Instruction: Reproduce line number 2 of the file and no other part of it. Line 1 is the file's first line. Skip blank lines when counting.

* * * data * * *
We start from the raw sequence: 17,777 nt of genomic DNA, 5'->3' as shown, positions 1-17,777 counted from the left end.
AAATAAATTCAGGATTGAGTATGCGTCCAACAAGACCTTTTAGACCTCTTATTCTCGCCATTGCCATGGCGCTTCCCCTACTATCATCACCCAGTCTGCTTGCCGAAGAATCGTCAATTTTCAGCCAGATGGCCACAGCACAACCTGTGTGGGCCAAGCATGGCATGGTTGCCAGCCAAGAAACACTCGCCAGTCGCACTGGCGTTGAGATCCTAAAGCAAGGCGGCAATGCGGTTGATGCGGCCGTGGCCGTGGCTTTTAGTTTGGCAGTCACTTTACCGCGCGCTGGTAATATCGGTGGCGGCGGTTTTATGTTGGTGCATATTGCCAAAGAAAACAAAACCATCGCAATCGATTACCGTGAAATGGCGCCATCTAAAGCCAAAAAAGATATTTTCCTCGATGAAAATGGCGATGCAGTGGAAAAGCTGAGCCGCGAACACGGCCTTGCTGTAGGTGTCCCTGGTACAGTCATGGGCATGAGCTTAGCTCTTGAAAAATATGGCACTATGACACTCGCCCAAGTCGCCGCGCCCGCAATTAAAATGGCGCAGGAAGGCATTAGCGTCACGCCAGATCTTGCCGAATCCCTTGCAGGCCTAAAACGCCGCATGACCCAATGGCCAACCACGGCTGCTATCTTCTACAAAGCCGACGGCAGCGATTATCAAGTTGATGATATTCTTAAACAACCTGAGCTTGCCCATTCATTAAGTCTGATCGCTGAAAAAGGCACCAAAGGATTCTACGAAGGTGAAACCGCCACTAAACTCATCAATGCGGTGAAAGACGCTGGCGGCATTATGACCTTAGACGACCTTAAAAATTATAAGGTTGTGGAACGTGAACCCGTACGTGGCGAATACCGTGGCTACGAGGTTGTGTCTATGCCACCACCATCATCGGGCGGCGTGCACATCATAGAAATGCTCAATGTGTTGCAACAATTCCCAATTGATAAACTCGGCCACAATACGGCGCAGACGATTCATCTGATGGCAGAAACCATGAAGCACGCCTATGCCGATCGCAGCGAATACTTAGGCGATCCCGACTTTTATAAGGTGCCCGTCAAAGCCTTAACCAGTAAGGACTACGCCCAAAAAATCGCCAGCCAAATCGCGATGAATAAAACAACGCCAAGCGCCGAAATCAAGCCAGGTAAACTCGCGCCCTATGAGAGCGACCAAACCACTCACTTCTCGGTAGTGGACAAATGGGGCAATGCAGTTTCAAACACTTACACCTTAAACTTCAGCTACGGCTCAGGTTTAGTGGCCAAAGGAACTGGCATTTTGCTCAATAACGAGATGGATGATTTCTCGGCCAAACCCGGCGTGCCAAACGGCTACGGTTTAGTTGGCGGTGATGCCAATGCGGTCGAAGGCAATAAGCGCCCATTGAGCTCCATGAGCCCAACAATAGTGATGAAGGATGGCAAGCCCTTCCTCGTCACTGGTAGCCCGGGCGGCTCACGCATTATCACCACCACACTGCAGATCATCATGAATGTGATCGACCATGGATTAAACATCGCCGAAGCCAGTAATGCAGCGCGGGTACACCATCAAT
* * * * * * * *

AAATAAATTCAGGATTGAGTATGCGTCCAACAAGACCTTTTAGACCTCTTATTCTCGCCATTGCCATGGCGCTTCCCCTACTATCATCACCCAGTCTGCTTGCCGAAGAATCGTCAATTTTCAGCCAGATGGCCACAGCACAACCTGTGTGGGCCAAGCATGGCATGGTTGCCAGCCAAGAAACACTCGCCAGTCGCACTGGCGTTGAGATCCTAAAGCAAGGCGGCAATGCGGTTGATGCGGCCGTGGCCGTGGCTTTTAGTTTGGCAGTCACTTTACCGCGCGCTGGTAATATCGGTGGCGGCGGTTTTATGTTGGTGCATATTGCCAAAGAAAACAAAACCATCGCAATCGATTACCGTGAAATGGCGCCATCTAAAGCCAAAAAAGATATTTTCCTCGATGAAAATGGCGATGCAGTGGAAAAGCTGAGCCGCGAACACGGCCTTGCTGTAGGTGTCCCTGGTACAGTCATGGGCATGAGCTTAGCTCTTGAAAAATATGGCACTATGACACTCGCCCAAGTCGCCGCGCCCGCAATTAAAATGGCGCAGGAAGGCATTAGCGTCACGCCAGATCTTGCCGAATCCCTTGCAGGCCTAAAACGCCGCATGACCCAATGGCCAACCACGGCTGCTATCTTCTACAAAGCCGACGGCAGCGATTATCAAGTTGATGATATTCTTAAACAACCTGAGCTTGCCCATTCATTAAGTCTGATCGCTGAAAAAGGCACCAAAGGATTCTACGAAGGTGAAACCGCCACTAAACTCATCAATGCGGTGAAAGACGCTGGCGGCATTATGACCTTAGACGACCTTAAAAATTATAAGGTTGTGGAACGTGAACCCGTACGTGGCGAATACCGTGGCTACGAGGTTGTGTCTATGCCACCACCATCATCGGGCGGCGTGCACATCATAGAAATGCTCAATGTGTTGCAACAATTCCCAATTGATAAACTCGGCCACAATACGGCGCAGACGATTCATCTGATGGCAGAAACCATGAAGCACGCCTATGCCGATCGCAGCGAATACTTAGGCGATCCCGACTTTTATAAGGTGCCCGTCAAAGCCTTAACCAGTAAGGACTACGCCCAAAAAATCGCCAGCCAAATCGCGATGAATAAAACAACGCCAAGCGCCGAAATCAAGCCAGGTAAACTCGCGCCCTATGAGAGCGACCAAACCACTCACTTCTCGGTAGTGGACAAATGGGGCAATGCAGTTTCAAACACTTACACCTTAAACTTCAGCTACGGCTCAGGTTTAGTGGCCAAAGGAACTGGCATTTTGCTCAATAACGAGATGGATGATTTCTCGGCCAAACCCGGCGTGCCAAACGGCTACGGTTTAGTTGGCGGTGATGCCAATGCGGTCGAAGGCAATAAGCGCCCATTGAGCTCCATGAGCCCAACAATAGTGATGAAGGATGGCAAGCCCTTCCTCGTCACTGGTAGCCCGGGCGGCTCACGCATTATCACCACCACACTGCAGATCATCATGAATGTGATCGACCATGGATTAAACATCGCCGAAGCCAGTAATGCAGCGCGGGTACACCATCAAT